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Old 10-06-2006, 02:10 PM   #11
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haha this is true, but the goal of this product is to be a manual (non-electric) counter top grater that is innovative in comparison to current offerings. I seem to find that alot of people also use the food processor too!

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Old 10-11-2006, 11:19 AM   #12
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I like a mini mouli or zyliss rotary for relatively small amounts of hard cheese that I want finely grated. For larger amounts and softer cheeses (like cheddar the pizza cheeses) I like my salad shooter. I do wish it had a fine grate cone though.

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Old 10-11-2006, 12:47 PM   #13
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Lastly, while grating with a box grater, do you typically hold the grater straight up and down applying downward pressure using the handle? or do you ever hold it in the air with a somewhat non-traditional grip. Even more, do you hold it on one of its edges against the table so the cheese slides to the spot where the grater is in contact? Thank you all again, this is great information![/quote]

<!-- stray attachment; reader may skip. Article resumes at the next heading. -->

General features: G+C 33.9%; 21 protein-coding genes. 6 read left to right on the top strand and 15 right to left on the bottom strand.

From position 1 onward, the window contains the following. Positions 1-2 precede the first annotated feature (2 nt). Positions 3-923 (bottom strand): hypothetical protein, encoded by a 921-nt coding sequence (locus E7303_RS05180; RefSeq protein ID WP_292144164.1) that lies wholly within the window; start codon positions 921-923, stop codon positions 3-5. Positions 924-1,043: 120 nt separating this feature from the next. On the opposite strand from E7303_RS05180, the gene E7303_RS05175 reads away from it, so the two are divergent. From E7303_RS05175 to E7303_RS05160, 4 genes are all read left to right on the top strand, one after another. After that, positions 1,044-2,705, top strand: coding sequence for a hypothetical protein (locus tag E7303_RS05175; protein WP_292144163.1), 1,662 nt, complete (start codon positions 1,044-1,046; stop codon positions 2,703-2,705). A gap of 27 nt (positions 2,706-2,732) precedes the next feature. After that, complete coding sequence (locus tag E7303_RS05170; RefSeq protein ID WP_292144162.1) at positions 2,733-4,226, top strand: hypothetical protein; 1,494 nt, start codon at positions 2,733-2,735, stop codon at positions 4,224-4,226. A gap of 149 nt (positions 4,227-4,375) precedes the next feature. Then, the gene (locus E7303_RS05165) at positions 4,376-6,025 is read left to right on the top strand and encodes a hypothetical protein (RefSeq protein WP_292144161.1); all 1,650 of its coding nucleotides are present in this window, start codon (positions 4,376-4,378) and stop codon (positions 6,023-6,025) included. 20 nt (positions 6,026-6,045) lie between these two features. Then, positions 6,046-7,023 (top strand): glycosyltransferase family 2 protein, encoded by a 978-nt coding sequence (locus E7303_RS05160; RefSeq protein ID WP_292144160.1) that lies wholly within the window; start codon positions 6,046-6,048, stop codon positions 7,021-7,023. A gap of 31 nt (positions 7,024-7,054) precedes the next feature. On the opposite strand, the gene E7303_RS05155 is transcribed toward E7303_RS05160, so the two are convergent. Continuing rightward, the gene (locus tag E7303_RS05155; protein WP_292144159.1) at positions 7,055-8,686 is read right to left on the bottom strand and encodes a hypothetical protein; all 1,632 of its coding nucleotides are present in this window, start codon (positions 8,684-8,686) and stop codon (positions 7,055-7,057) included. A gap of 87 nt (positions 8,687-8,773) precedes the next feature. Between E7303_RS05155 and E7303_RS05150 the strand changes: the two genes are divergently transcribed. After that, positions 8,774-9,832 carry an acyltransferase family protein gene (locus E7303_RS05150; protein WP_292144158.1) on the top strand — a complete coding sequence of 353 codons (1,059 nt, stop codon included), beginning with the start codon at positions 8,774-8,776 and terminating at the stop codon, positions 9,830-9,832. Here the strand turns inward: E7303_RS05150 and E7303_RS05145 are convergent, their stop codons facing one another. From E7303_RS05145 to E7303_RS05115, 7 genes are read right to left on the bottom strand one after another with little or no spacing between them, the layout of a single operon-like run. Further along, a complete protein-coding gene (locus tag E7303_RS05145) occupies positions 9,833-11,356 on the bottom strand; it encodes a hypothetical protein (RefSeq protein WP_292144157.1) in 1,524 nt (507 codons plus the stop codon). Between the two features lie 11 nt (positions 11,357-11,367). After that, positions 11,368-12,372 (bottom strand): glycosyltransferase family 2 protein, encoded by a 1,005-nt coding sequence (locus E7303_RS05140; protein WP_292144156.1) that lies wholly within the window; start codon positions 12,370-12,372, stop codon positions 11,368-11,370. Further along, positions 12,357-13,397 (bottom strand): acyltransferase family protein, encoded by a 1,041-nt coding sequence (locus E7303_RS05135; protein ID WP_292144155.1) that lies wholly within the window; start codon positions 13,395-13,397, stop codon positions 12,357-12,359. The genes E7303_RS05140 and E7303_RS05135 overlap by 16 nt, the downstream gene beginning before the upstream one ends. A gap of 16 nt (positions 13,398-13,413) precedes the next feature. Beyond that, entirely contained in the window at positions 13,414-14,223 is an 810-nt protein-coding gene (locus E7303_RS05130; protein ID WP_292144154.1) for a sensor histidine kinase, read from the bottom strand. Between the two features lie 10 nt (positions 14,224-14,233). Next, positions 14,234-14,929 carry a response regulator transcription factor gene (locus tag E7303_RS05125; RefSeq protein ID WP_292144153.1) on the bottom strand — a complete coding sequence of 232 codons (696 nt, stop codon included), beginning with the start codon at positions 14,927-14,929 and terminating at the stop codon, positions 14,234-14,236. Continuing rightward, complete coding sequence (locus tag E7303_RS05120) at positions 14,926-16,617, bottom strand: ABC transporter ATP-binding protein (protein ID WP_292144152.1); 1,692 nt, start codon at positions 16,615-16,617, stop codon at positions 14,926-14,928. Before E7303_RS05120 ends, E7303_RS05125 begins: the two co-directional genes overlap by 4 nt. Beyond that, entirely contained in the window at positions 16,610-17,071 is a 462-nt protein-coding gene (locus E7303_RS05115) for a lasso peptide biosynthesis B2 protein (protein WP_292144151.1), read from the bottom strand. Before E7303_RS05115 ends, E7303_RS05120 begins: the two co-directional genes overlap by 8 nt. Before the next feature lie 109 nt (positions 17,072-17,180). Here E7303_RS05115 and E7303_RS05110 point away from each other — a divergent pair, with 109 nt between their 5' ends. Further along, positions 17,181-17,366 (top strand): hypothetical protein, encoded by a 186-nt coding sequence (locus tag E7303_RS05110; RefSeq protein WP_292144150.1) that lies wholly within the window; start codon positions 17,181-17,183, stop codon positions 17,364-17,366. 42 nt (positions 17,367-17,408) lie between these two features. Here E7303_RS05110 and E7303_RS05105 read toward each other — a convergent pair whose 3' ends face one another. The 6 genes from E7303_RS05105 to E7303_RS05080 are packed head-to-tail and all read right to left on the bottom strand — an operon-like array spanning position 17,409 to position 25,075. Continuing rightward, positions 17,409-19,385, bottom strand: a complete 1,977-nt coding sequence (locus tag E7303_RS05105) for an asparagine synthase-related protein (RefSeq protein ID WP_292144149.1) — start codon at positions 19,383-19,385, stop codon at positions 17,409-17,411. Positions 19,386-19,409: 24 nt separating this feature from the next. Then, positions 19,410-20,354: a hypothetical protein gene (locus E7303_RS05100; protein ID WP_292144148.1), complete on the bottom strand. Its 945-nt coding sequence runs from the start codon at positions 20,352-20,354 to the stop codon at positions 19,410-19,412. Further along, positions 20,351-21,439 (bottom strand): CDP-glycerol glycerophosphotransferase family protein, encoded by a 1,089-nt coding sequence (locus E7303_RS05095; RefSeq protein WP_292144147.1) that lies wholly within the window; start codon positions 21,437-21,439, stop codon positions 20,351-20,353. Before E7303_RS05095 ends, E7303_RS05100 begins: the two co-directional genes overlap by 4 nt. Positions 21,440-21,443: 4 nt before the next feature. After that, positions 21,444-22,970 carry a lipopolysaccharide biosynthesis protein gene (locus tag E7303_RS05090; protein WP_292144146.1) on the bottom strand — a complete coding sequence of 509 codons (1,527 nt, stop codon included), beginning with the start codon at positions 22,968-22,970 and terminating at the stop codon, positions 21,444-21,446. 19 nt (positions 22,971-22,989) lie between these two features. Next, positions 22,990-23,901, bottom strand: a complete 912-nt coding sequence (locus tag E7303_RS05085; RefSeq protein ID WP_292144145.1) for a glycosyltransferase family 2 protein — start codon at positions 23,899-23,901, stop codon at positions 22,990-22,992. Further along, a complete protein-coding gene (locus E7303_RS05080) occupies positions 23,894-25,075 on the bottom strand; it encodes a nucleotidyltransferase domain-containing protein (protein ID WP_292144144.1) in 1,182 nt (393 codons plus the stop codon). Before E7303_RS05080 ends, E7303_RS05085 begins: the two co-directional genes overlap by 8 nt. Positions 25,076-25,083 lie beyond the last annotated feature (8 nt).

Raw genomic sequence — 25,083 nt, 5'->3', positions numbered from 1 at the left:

All of the above but it depends on what I'm using the grater for. I also put it in a bowl and grate right into the bowl, with the grater touching as much of the surface of the inside of the bowl as it can.
"As a girl I had zero interest in the stove." - Julia Child
This is real inspiration. Look what Julia became!
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Old 10-11-2006, 01:34 PM   #14
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I rarely hold my box grater in any position other that straight up and down, but that could be because I use the box grater at work where I have tons and tons of counter space and cleanup is easy. At home I tend to use the microplane slightly more often, because I don't grate straight onto my counter at home.

One problem I have noticed with the box graters is that because the 4 planes of it are rather wide, and the metal is fairly flimsy, its not uncommon for them to break during use. Box graters could definitely benefit from a more sturdy construction.